After reviewing several cooking school options one clearly stood out. The Cylco Resto Company offered a real cooking and cultural experience that by happen-stance was priced better as well. The course began with a cyclo pick-up at our hotel and headed directly to the local market. A cyclo is a pedi-cab for one, but the passenger is in front of the cycler, and is very Vietnamese. As luck would have it, I was the only one who signed up for the morning cooking class and scored a private lesson! The cyclo was accompanied by a very nice girl named Jenh who led me through the market buying most of the ingredients used in the class and explaining most of the exotic local produce. Once at the restaurant ice tea and a cold towel were served while the chef made final preparations for the class. The Chef was a typical Vietnamese man, about 5’5”, 30 years old, very friendly, spoke good English, and had a big smile, his name was Vue. Both Jenh and Vue were amazingly nice and gracious. Chef Vue has been cooking most of his life and was able to teach me many tips and techniques when cooking Asia cuisine. Being the only student I was able to choose the menu from six different menu sets. Shrimp spring rolls, green melon soup, lemon grass chicken, and Vietnamese pancakes were on my chosen menu.
First, was the preparation, which I love most. Vue taught me the proper way to breakdown lemon grass and green melon, and the Vietnamese way to chop shallots and garlic. Once the prep was done we started with the spring rolls which as very easy once you have the proper technique. Next, we marinated the chicken with lemon grass, pork and shrimp for the pancake. While those were marinating we started the green melon soup. While the soup was simmering Vue showed me how to slice a tomato very thinly many times to in turn make a rose, make a heart from a cucumber and a swan from a tomato, green onion, and chili pepper. Once the fancy stuff was done we got back to cooking and started the lemon grass chicken and then the Vietnamese pancake.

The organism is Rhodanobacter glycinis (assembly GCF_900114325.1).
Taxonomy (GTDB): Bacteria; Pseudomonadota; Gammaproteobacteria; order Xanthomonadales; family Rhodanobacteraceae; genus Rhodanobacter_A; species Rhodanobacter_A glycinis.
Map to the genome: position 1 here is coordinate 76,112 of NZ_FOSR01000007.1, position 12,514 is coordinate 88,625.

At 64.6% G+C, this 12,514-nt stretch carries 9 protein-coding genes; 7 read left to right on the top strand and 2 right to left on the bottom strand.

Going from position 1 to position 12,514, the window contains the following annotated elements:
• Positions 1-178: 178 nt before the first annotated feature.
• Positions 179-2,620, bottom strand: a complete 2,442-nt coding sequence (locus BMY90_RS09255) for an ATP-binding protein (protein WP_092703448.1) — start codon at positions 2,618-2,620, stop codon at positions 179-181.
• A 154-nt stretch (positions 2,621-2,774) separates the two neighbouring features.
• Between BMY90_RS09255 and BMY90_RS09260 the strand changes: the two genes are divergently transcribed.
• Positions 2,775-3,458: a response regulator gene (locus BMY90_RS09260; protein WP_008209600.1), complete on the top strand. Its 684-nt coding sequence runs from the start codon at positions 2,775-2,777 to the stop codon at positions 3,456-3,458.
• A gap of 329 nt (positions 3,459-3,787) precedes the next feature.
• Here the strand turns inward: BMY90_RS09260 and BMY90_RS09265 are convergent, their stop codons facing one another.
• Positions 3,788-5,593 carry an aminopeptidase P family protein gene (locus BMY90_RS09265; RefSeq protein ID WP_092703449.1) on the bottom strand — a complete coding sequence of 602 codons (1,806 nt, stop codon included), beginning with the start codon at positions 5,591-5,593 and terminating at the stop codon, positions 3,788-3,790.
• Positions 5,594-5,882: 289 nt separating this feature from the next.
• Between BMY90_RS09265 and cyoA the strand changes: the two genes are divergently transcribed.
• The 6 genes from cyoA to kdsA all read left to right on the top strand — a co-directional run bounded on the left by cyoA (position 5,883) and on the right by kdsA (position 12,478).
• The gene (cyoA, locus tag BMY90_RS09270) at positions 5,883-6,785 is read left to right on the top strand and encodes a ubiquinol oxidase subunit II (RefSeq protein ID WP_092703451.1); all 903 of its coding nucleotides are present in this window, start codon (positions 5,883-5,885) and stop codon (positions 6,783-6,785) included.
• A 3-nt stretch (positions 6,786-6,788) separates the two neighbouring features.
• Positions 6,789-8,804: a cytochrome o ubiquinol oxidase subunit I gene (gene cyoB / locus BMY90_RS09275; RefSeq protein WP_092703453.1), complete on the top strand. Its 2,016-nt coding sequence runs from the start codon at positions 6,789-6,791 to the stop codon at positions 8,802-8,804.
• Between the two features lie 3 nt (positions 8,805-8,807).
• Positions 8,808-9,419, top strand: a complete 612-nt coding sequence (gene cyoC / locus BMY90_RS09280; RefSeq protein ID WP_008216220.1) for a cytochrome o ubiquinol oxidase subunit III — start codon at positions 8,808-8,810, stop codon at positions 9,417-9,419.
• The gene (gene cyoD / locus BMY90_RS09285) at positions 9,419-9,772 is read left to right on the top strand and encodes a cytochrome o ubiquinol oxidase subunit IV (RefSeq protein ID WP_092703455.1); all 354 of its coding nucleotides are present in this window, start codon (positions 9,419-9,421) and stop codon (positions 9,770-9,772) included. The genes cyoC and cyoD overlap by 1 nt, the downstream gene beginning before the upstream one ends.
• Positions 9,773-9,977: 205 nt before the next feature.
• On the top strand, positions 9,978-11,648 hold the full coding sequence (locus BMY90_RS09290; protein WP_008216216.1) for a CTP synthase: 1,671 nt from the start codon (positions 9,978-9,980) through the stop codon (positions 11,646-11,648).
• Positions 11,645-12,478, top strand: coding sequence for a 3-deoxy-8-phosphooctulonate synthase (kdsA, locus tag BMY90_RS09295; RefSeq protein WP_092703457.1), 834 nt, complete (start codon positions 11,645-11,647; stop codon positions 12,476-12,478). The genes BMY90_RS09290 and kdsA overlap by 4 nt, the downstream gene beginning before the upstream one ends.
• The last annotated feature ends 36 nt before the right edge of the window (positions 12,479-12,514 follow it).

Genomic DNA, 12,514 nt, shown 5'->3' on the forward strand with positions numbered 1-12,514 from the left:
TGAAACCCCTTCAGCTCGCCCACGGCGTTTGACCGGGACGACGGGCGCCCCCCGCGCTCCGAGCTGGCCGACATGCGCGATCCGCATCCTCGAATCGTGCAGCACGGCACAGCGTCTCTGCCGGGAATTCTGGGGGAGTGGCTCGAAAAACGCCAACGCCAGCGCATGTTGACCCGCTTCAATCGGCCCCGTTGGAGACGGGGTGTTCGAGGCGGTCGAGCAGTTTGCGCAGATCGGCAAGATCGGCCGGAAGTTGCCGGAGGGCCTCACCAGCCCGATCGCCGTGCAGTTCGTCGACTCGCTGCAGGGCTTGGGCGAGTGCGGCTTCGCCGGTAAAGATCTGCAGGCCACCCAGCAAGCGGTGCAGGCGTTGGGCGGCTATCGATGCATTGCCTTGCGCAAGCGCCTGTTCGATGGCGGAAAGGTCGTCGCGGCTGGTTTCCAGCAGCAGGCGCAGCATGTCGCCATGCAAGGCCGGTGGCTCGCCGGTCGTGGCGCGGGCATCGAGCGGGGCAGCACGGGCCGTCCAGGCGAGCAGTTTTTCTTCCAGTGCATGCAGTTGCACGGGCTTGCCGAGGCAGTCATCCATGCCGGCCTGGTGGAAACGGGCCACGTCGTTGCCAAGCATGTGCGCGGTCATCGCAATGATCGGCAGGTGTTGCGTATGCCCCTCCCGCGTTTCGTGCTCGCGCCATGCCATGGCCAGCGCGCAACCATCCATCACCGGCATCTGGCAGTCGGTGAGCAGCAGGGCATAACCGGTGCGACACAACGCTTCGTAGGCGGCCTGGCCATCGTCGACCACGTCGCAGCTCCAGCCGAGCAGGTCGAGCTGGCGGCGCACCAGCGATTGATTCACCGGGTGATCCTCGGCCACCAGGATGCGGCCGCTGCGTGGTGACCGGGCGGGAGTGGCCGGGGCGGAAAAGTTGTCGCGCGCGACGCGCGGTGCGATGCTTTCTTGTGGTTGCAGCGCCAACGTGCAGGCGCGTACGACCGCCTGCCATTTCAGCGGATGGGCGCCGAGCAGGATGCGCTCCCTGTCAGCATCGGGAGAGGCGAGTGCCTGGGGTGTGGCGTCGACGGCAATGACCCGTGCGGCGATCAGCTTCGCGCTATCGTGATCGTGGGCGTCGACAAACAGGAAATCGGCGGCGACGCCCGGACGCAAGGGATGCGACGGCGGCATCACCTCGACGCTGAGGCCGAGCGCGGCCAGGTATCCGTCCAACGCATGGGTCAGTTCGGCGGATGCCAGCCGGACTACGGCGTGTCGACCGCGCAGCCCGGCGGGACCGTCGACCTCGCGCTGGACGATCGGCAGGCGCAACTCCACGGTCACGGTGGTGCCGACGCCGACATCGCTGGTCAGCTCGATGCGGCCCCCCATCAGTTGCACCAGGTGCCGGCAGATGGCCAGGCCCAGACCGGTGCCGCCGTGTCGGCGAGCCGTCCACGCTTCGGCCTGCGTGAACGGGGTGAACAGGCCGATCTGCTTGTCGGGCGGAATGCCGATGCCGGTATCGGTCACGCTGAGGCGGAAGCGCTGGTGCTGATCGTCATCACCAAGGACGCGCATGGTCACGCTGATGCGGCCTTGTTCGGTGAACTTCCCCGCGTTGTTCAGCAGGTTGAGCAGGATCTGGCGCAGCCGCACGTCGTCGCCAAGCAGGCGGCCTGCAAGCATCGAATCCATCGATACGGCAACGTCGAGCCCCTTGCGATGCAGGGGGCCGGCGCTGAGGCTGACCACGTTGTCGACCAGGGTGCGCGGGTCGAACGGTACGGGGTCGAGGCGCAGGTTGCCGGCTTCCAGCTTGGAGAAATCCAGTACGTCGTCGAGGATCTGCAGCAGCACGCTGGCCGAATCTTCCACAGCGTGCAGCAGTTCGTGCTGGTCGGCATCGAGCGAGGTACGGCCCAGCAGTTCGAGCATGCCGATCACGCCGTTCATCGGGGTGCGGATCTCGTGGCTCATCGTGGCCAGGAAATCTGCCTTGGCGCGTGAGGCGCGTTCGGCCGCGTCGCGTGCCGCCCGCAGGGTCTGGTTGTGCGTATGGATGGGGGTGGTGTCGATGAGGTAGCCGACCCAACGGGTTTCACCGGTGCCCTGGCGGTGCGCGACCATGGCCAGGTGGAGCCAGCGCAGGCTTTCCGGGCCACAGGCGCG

It is called a pancake, but is not even close to a breakfast pancake. The pan is oiled by rendering fat from a slice of pork lard (right then I new it was going to be good) then sautéed the marinated lean pork and shrimp. Next, a thin pancake batter was added made of wheat and rice flour then swirled around the pan making it as thin as a crepe. It is then cooked on low heat for 10-12 minutes. Once the pancake was finished it is filled with bean sprouts, cilantro (coriander to the rest of the world), and green onion. The pancake is served with whole lettuce leaves and a fish sauce based dipping sauce. After wrapping a portion of the pancake in lettuce it is dipped in the sauce and enjoyed. No maple syrup needed! Once the dishes were finished we had a shot of rice wine, relaxed and enjoyed my work. The pancake and green melon soup were my favorite. Such a wonderful experience at Cyclo Resto was had, so much so that Katie and I came back for a six-course dinner that evening.